I forced my way between Jayne Mansfield and Elizabeth Taylor to gain access to the dressing room mirror, the only one in a room for five performers. There were three other similar dressing rooms and I imagined they all had the same electric chaos.
‘Steady on, Daniel,’ Jayne said in his deep, melodious voice, ‘let’s share the mirror, dear. There’s plenty of time.’
‘Sorry, Mark,’ I said with a weak smile, ‘I’m just nervous, this is a little weird for me.’
Mark laughed and winked. ‘You call this weird? You should see the party afterwards! Don’t worry, Daniel, you look fine, you’re a perfect Hillary Judd if ever I saw one.’
‘Just mime and smile,’ Jim said, adjusting his Elizabeth Taylor wig. ‘The punters won’t see you’re nervous. You look fantastic, by the way,’ Jim said, looking me up and down, ‘Mark’s right, you’re a perfect Hillary Judd, just perfect!’
‘Thanks,’ I said weakly, frantically adjusting my auburn wig and hoping my false eyelashes didn’t stick together like they did in rehearsals. This was my first appearance in the Blue-Girls Review and I was as nervous as hell. After all, it wasn’t everyday that I dressed in women’s clothes and paraded in front of an audience!
Broke and penniless, I had auditioned for the Blue-Girls as my last desperate act and had not expected to be selected. It was the most famous of the male revues and toured Europe often.
I hadn’t eaten for two days and felt light-headed and weak as I waited in the audition room, slowly following the line of hopefuls that wound past the table where the three people, who made the final decision, sat.
The three of them looked terribly bored and stared at each candidate while sipping coffee or tea. It was the traditional ‘cattle call’ and I hated every minute of it, even though I had endured hundreds of auditions just like this.
Suddenly, the room had spun and the next minute I was blinking and looking up at a circle of worried faces who stared down at me. ‘Are you all right?’ an unfamiliar voice asked and I had tried to smile. ‘Uh…I think so,’ I had murmured, moving to sit but a hand rested on my shoulder, gently pushing me back down.
‘Take a minute, dear,’ the voice said and I looked up into a smiling male face. ‘When did you last eat?’ he had asked with concern.
‘I can’t remember,’ I said honestly.
‘I thought so. Let’s get some food for you.’
A short while later I was seated at a table, drinking a cup of tea and hungrily scoffing a meat pie.
‘Yes, thank you. I’m Daniel,’ I said to my benefactor.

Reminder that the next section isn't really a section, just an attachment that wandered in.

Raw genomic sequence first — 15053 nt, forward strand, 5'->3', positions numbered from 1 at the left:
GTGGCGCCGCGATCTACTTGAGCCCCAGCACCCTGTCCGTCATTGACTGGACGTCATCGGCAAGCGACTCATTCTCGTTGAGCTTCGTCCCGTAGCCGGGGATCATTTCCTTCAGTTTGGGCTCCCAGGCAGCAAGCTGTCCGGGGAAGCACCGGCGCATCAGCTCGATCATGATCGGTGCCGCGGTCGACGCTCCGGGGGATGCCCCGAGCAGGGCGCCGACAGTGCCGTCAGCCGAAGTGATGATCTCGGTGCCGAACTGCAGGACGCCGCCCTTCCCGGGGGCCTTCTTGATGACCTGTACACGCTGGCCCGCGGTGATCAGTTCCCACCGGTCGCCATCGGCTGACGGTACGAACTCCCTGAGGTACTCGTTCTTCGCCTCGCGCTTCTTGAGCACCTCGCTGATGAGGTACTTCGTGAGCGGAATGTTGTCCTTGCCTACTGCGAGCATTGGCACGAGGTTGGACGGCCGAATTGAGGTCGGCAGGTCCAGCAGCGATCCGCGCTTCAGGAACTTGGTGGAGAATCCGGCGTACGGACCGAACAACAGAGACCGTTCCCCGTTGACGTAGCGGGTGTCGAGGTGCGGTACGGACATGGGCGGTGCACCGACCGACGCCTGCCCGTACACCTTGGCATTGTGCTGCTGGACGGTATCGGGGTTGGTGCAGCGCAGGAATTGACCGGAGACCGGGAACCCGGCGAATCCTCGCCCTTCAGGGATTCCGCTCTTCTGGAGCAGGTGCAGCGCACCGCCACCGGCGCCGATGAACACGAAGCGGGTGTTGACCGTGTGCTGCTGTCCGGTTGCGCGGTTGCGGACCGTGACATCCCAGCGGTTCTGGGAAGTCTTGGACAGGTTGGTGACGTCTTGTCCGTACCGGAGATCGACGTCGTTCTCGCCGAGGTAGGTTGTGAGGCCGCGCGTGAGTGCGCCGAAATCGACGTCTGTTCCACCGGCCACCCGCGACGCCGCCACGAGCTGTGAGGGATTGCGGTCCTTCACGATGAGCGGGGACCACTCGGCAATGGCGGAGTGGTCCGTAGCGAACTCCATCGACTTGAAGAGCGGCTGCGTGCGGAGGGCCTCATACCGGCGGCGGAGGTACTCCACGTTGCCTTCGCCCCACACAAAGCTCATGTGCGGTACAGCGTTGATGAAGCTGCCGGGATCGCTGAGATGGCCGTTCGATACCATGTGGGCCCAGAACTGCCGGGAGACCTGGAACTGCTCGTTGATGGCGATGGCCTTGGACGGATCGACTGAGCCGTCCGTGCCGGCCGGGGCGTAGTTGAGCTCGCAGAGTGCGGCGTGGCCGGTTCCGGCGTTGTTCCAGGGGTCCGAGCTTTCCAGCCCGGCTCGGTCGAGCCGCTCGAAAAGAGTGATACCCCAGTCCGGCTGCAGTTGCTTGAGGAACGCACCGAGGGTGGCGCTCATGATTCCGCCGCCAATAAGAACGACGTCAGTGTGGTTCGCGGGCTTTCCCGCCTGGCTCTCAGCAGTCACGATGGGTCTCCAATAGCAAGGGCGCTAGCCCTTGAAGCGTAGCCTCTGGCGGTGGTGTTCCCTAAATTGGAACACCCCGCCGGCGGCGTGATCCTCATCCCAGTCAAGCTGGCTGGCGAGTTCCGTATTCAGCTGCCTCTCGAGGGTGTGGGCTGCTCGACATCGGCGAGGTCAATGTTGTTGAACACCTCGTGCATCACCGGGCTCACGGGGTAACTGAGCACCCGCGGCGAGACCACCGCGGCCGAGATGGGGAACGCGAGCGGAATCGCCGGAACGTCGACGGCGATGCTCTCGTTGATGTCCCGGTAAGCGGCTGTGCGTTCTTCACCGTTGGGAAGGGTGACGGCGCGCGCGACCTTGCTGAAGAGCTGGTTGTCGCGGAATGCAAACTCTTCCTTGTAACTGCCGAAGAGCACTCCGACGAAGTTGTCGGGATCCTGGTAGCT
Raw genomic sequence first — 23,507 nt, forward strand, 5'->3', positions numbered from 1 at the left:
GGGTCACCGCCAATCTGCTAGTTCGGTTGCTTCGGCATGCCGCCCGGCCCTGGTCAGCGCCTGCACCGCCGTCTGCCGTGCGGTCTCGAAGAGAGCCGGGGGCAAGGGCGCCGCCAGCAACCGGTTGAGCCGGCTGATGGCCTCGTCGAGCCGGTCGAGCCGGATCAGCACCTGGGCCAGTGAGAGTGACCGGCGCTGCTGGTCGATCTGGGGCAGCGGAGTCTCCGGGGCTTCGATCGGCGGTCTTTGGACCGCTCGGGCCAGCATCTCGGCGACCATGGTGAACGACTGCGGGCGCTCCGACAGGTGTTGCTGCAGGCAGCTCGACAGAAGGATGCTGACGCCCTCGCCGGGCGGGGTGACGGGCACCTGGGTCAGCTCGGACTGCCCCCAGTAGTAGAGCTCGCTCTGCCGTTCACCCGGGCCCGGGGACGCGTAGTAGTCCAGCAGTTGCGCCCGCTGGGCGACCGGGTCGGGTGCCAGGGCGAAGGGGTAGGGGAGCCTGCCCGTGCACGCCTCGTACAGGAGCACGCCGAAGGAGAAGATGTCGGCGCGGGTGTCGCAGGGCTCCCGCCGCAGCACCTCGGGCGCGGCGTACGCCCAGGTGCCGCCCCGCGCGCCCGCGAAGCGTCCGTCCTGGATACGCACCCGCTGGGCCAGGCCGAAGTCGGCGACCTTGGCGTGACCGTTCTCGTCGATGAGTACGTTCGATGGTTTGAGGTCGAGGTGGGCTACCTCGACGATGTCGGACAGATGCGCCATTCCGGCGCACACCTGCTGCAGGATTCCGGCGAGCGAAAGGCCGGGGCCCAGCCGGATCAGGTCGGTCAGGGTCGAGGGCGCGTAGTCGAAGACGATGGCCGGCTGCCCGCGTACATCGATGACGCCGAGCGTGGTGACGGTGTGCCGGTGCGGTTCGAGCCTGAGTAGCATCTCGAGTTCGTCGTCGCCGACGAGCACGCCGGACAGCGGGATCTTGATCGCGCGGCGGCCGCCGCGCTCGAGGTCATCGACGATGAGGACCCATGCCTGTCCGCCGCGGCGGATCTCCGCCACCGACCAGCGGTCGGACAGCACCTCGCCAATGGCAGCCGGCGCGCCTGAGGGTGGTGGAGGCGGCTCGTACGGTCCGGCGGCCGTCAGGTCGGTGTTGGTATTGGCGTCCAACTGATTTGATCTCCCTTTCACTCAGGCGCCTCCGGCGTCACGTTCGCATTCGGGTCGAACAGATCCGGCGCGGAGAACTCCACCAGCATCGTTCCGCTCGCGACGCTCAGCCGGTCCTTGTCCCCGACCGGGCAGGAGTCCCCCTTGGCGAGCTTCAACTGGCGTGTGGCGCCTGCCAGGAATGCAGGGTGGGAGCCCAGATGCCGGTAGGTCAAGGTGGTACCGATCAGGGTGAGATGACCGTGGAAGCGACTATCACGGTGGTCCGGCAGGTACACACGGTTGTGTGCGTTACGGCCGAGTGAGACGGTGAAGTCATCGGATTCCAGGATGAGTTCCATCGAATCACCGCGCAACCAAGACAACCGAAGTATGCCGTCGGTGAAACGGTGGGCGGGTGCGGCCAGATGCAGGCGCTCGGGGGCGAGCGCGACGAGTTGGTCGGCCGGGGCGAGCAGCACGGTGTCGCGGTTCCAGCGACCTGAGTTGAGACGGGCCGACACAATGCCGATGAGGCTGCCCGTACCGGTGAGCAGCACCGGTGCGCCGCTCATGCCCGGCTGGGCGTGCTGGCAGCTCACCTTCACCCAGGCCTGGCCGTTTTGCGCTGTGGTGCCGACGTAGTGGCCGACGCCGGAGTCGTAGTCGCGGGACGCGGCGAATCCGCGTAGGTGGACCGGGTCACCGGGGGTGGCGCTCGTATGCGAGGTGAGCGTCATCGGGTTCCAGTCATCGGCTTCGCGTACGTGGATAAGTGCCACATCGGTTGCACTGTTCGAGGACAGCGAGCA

‘Mark,’ he introduced himself with a smile. ‘I haven’t seen you around the revues before.’
‘First time,’ I said between mouthfuls. ‘I don’t know how I’ll go.’
Mark smiled as he looked me up and down. ‘I think you’ll just be perfect. You remind me of someone but for the life of me I can’t think.’
‘Are the auditions still going?’
‘Yes. You are still going to audition?’
I shrugged. ‘I have to. I’ll pay you back for…’
The line had shrunk and I was two from the dreaded table, listening to their chant of, ‘thank you, next, thank you so much, next!’
I expected to hear the same when I finally stood in front of them but the two men and one woman stared at me.
‘I’m Daniel James,’ I said softly.
The three of them glanced at each other and then leaned back in their chairs to study me.
‘I haven’t seen you before,’ one of the men said, hands behind his head as he looked me up and down.
‘No, my first time. I’m probably hopeless at it,’ I said with sudden honesty.
‘Everyone has a first time,’ the woman said softly, smiling as she also examined me closely.
They continued to stare at me and I was beginning to feel a little uncomfortable when the middle one suddenly smiled. ‘Are you thinking what I’m thinking?’ he asked the other two who just nodded. ‘Daniel,’ he said, pointing, ‘could you go to that room and wait for a few minutes? We’re nearly finished.’
‘We may have something for you. You do want a job don’t you?’
‘Of course,’ I said quickly and walked to the waiting room, feeling the envious looks from the remaining auditioning actors.
One other young man was waiting in the room and we smiled nervously at each other. ‘Daniel,’ I offered.
‘Liam,’ he introduced himself in a lilting voice. ‘I do Kylie Minogue, who do you do?’
‘Ah…I’m not sure…’
The door opened and the two men and the woman entered with smiles. ‘I’m Mick, this is Veronica and Baden. Have you got your photos, Liam?’
Liam nodded and pulling some large photographs from his bag, showed them to the three.